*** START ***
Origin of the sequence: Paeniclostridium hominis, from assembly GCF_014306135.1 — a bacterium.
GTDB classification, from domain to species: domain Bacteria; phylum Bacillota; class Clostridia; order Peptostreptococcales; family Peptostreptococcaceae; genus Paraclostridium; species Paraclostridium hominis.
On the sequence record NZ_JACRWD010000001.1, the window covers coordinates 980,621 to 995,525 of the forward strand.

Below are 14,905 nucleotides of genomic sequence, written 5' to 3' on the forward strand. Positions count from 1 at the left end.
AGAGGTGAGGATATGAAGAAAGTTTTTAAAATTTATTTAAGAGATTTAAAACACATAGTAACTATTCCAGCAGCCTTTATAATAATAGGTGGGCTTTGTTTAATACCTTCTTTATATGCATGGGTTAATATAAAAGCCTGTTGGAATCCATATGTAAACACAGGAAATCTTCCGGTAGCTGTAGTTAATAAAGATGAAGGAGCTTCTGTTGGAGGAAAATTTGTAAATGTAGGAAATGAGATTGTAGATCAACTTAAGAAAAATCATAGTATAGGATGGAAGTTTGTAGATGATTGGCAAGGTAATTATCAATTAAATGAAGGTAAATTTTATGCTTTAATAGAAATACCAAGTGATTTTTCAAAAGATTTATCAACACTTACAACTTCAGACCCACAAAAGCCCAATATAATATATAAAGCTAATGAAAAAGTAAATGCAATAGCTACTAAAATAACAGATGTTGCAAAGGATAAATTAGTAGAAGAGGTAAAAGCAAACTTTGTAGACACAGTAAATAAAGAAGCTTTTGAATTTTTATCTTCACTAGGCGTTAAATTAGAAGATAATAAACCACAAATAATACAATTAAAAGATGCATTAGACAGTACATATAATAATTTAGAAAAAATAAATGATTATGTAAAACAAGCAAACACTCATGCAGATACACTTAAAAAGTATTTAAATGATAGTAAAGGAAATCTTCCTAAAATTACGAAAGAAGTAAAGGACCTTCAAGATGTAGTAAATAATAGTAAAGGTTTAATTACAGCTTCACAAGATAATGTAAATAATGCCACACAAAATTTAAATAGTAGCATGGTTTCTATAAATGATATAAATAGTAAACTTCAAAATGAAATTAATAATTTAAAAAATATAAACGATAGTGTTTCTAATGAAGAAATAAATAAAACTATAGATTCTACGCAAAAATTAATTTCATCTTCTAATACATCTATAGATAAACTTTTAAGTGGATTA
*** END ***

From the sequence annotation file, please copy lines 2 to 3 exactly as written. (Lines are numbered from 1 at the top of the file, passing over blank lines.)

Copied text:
GTDB classification, from domain to species: domain Bacteria; phylum Bacillota; class Clostridia; order Peptostreptococcales; family Peptostreptococcaceae; genus Paraclostridium; species Paraclostridium hominis.
On the sequence record NZ_JACRWD010000001.1, the window covers coordinates 980,621 to 995,525 of the forward strand.